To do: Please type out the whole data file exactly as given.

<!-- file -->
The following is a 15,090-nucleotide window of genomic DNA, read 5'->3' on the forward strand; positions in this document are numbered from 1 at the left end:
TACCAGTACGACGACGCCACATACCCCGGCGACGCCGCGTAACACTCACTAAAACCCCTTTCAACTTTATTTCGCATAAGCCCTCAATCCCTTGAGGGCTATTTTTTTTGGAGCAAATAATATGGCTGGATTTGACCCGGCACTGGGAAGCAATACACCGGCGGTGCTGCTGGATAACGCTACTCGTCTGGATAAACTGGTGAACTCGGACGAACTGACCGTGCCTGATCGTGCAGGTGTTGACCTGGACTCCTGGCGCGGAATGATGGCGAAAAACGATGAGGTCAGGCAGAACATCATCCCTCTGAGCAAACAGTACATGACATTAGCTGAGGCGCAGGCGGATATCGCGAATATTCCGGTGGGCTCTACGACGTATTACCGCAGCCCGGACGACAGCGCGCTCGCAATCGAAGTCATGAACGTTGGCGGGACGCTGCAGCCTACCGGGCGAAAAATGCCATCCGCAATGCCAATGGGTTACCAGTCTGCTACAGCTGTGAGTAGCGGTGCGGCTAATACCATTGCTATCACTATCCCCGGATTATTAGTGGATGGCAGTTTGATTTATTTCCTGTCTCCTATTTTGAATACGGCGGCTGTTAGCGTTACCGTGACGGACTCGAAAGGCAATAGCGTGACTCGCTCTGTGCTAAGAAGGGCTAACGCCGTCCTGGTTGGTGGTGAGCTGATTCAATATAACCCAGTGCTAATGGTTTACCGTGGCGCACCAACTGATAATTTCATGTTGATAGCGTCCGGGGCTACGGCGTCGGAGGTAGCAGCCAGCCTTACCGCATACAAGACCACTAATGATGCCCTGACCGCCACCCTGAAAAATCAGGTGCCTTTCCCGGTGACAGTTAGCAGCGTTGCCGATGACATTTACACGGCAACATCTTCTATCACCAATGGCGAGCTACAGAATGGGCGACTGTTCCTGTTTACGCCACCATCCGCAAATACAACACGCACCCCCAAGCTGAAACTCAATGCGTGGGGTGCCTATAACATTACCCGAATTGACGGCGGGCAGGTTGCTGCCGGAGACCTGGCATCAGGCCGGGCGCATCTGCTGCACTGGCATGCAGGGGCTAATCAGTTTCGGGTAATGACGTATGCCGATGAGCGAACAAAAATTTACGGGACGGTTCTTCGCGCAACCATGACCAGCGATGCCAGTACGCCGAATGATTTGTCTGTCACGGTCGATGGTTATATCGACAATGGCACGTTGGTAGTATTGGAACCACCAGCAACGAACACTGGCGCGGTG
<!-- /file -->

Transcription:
The following is a 15,090-nucleotide window of genomic DNA, read 5'->3' on the forward strand; positions in this document are numbered from 1 at the left end:
TACCAGTACGACGACGCCACATACCCCGGCGACGCCGCGTAACACTCACTAAAACCCCTTTCAACTTTATTTCGCATAAGCCCTCAATCCCTTGAGGGCTATTTTTTTTGGAGCAAATAATATGGCTGGATTTGACCCGGCACTGGGAAGCAATACACCGGCGGTGCTGCTGGATAACGCTACTCGTCTGGATAAACTGGTGAACTCGGACGAACTGACCGTGCCTGATCGTGCAGGTGTTGACCTGGACTCCTGGCGCGGAATGATGGCGAAAAACGATGAGGTCAGGCAGAACATCATCCCTCTGAGCAAACAGTACATGACATTAGCTGAGGCGCAGGCGGATATCGCGAATATTCCGGTGGGCTCTACGACGTATTACCGCAGCCCGGACGACAGCGCGCTCGCAATCGAAGTCATGAACGTTGGCGGGACGCTGCAGCCTACCGGGCGAAAAATGCCATCCGCAATGCCAATGGGTTACCAGTCTGCTACAGCTGTGAGTAGCGGTGCGGCTAATACCATTGCTATCACTATCCCCGGATTATTAGTGGATGGCAGTTTGATTTATTTCCTGTCTCCTATTTTGAATACGGCGGCTGTTAGCGTTACCGTGACGGACTCGAAAGGCAATAGCGTGACTCGCTCTGTGCTAAGAAGGGCTAACGCCGTCCTGGTTGGTGGTGAGCTGATTCAATATAACCCAGTGCTAATGGTTTACCGTGGCGCACCAACTGATAATTTCATGTTGATAGCGTCCGGGGCTACGGCGTCGGAGGTAGCAGCCAGCCTTACCGCATACAAGACCACTAATGATGCCCTGACCGCCACCCTGAAAAATCAGGTGCCTTTCCCGGTGACAGTTAGCAGCGTTGCCGATGACATTTACACGGCAACATCTTCTATCACCAATGGCGAGCTACAGAATGGGCGACTGTTCCTGTTTACGCCACCATCCGCAAATACAACACGCACCCCCAAGCTGAAACTCAATGCGTGGGGTGCCTATAACATTACCCGAATTGACGGCGGGCAGGTTGCTGCCGGAGACCTGGCATCAGGCCGGGCGCATCTGCTGCACTGGCATGCAGGGGCTAATCAGTTTCGGGTAATGACGTATGCCGATGAGCGAACAAAAATTTACGGGACGGTTCTTCGCGCAACCATGACCAGCGATGCCAGTACGCCGAATGATTTGTCTGTCACGGTCGATGGTTATATCGACAATGGCACGTTGGTAGTATTGGAACCACCAGCAACGAACACTGGCGCGGTG